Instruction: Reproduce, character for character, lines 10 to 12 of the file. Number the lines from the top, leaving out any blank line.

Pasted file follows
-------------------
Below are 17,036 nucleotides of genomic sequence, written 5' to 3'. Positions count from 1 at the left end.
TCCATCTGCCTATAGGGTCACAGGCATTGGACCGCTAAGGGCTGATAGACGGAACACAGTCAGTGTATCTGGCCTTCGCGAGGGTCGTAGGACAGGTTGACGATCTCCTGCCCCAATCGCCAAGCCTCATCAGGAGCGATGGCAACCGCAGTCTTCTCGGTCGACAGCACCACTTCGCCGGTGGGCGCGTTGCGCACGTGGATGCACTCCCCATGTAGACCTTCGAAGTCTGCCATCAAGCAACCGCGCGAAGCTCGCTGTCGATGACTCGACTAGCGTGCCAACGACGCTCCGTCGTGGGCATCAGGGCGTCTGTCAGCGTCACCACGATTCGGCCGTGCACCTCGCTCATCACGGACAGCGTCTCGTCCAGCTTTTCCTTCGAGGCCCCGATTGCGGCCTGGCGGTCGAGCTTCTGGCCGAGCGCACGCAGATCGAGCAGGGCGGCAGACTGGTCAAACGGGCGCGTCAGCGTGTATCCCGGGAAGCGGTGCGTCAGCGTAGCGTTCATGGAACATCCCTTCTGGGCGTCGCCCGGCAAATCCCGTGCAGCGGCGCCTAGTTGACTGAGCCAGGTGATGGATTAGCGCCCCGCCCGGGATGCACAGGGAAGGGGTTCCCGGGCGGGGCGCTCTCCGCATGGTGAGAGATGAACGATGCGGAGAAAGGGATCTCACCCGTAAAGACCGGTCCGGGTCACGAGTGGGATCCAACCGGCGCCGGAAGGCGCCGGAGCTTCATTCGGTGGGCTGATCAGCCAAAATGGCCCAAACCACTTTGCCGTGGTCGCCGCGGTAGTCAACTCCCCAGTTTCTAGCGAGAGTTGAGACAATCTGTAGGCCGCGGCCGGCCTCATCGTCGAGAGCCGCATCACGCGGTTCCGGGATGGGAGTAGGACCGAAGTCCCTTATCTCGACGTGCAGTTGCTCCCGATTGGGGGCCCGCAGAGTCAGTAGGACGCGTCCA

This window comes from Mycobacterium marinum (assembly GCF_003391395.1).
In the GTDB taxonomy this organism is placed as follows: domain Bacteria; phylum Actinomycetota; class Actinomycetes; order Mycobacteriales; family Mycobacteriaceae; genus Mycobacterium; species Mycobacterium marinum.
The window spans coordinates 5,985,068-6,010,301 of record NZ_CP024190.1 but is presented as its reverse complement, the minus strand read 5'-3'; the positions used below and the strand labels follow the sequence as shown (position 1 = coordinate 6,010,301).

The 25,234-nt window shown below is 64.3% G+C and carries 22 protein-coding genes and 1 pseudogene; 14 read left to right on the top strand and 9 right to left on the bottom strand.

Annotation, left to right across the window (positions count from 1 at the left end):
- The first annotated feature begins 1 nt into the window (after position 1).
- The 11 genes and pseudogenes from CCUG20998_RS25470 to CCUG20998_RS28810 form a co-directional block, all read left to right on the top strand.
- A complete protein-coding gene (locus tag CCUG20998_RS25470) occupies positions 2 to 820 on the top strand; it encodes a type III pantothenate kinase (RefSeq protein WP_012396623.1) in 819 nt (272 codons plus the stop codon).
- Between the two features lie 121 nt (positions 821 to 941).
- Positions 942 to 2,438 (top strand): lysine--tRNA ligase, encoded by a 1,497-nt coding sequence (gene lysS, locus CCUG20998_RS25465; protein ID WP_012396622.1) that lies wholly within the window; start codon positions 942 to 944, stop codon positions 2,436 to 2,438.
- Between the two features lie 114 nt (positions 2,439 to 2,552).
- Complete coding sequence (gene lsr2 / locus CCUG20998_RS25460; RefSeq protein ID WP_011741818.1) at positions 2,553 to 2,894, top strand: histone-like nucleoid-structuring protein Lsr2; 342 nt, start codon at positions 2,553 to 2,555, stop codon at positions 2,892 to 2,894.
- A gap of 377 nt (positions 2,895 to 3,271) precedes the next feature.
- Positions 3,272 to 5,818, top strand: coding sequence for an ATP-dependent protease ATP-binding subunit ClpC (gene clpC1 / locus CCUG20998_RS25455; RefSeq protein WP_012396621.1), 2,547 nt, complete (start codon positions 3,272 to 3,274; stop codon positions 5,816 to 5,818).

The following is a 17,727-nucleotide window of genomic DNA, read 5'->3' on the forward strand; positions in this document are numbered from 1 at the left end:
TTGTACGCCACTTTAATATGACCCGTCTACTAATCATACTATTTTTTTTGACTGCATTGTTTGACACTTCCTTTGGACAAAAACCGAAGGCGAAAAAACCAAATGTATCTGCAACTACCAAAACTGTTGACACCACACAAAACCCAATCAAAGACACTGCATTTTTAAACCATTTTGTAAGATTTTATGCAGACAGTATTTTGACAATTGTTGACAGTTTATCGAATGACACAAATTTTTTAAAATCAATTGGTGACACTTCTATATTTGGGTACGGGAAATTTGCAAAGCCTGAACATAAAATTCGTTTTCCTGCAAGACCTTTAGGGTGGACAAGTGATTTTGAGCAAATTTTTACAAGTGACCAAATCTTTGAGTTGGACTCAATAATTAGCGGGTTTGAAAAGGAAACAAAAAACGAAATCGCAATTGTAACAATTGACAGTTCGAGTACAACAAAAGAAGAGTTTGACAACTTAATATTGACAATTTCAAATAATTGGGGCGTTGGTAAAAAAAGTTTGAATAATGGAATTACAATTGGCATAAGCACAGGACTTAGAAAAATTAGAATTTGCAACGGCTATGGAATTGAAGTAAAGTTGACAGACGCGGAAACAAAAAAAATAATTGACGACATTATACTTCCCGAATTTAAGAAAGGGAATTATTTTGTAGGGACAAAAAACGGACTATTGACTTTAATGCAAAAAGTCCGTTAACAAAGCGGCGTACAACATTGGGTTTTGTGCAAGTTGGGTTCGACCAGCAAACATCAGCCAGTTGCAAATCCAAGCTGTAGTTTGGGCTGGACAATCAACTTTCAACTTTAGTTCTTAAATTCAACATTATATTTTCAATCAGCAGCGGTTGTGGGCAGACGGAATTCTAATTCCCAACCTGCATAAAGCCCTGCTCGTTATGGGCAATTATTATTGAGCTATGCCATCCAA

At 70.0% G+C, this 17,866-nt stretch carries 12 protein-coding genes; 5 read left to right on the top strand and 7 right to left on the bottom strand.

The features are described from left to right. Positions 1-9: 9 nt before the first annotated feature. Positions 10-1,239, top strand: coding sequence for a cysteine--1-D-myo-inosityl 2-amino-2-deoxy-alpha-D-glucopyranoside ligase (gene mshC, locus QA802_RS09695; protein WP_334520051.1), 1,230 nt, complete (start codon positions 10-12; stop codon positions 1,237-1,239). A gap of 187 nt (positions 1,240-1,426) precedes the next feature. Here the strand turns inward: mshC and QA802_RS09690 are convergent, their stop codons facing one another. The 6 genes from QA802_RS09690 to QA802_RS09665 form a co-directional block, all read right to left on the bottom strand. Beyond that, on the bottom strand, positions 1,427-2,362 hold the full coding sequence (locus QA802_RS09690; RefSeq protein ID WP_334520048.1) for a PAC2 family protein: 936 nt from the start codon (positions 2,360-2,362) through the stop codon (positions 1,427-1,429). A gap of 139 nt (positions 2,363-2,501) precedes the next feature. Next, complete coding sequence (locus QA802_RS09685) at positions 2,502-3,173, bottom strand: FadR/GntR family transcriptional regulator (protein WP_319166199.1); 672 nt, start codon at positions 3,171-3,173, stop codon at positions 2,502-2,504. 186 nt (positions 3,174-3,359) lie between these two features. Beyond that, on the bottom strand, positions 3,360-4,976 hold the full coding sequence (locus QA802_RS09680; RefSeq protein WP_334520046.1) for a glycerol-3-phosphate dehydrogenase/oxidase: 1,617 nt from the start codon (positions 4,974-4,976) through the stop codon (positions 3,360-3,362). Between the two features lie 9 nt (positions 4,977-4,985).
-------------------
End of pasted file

- A complete protein-coding gene (locus tag CCUG20998_RS25470) occupies positions 2 to 820 on the top strand; it encodes a type III pantothenate kinase (RefSeq protein WP_012396623.1) in 819 nt (272 codons plus the stop codon).
- Between the two features lie 121 nt (positions 821 to 941).
- Positions 942 to 2,438 (top strand): lysine--tRNA ligase, encoded by a 1,497-nt coding sequence (gene lysS, locus CCUG20998_RS25465; protein ID WP_012396622.1) that lies wholly within the window; start codon positions 942 to 944, stop codon positions 2,436 to 2,438.